Eating Fire follows in the steps of Riordon’s popular 1996 book Out our way, on gay and lesbian life in the country (BTL, 1996). This new set of tales examines the range in living patterns and relationships among queer families across Canada.
Eating Fire illuminates the rich diversity in which people negotiate their personal and public identities. As in all his writing and radio work, Riordon brings to this book a subtle, direct, and vivid style. For Eating Fire he travelled widely, engaging in significant new research and speaking with hundreds of fascinating people. The resulting book is wanted and needed in classrooms, within queer communities, and among everyone hungry for knowledge about the wide range of Canadian families.
Michael Riordon brings us the singular and various voices of our tribe - worth everyone’s hearing.
– Jane Rule, author of After the Fire
This book is cause for celebration, honouring ordinary Canadians leading extraordinary lives, written by a storyteller with an eye for the complexities of the the heart.
– Richard Burnett, Hour magazine, Montreal
|Part I||Fruitful Couplings|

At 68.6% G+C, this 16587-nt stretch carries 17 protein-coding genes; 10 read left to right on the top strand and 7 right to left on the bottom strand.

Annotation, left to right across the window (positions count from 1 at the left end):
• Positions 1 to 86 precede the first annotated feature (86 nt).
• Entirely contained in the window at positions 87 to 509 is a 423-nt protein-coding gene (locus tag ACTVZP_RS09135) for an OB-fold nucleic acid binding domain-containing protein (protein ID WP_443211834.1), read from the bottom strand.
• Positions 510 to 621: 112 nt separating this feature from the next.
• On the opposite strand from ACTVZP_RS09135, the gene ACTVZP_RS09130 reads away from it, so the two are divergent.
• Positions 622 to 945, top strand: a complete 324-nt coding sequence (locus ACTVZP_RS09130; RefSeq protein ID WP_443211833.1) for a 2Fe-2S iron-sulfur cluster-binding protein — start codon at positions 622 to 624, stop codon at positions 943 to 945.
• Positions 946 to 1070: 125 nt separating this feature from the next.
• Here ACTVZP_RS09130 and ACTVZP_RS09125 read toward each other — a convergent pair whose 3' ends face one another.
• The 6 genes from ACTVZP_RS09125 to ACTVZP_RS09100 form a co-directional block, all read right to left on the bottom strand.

|Chapter 1||War and Peace, and Celery|
|Chapter 2||Dancing with Widows|
|Chapter 3||The Hired Hand|
|Chapter 4||Finding Home|
|Chapter 5||Where the Boys Are|
|Chapter 6||I've Looked at Life from Both Sides Now|
|Chapter 7||Mr. Right|
|Chapter 8||A Balance of Powers|
|Chapter 9||Passage to India|
|Chapter 10||War and Peace, and Bullshit|
|Part II||Family Values|
|Chapter 11||My Son the Queen|
|Chapter 12||My Name in the Snow|
|Chapter 13||Modern Parenting|
|Chapter 14||The Parental Urge|
|Chapter 15||One of the Family|
|Chapter 16||Bumps and Bruises|
|Chapter 18||Some Kindred Spirits|
|Chapter 19||The Burden of Gravity|
|Part III||Roles in the Hay|
|Chapter 20||0977056: A Life|
|Chapter 22||Out There|
|Chapter 23||You Gotta Have a Gimmick|
|Chapter 24||Roaming with Roxy|
|Chapter 25||And the Walls Came Tumbling Down|
|Chapter 26||Walks with Smudge|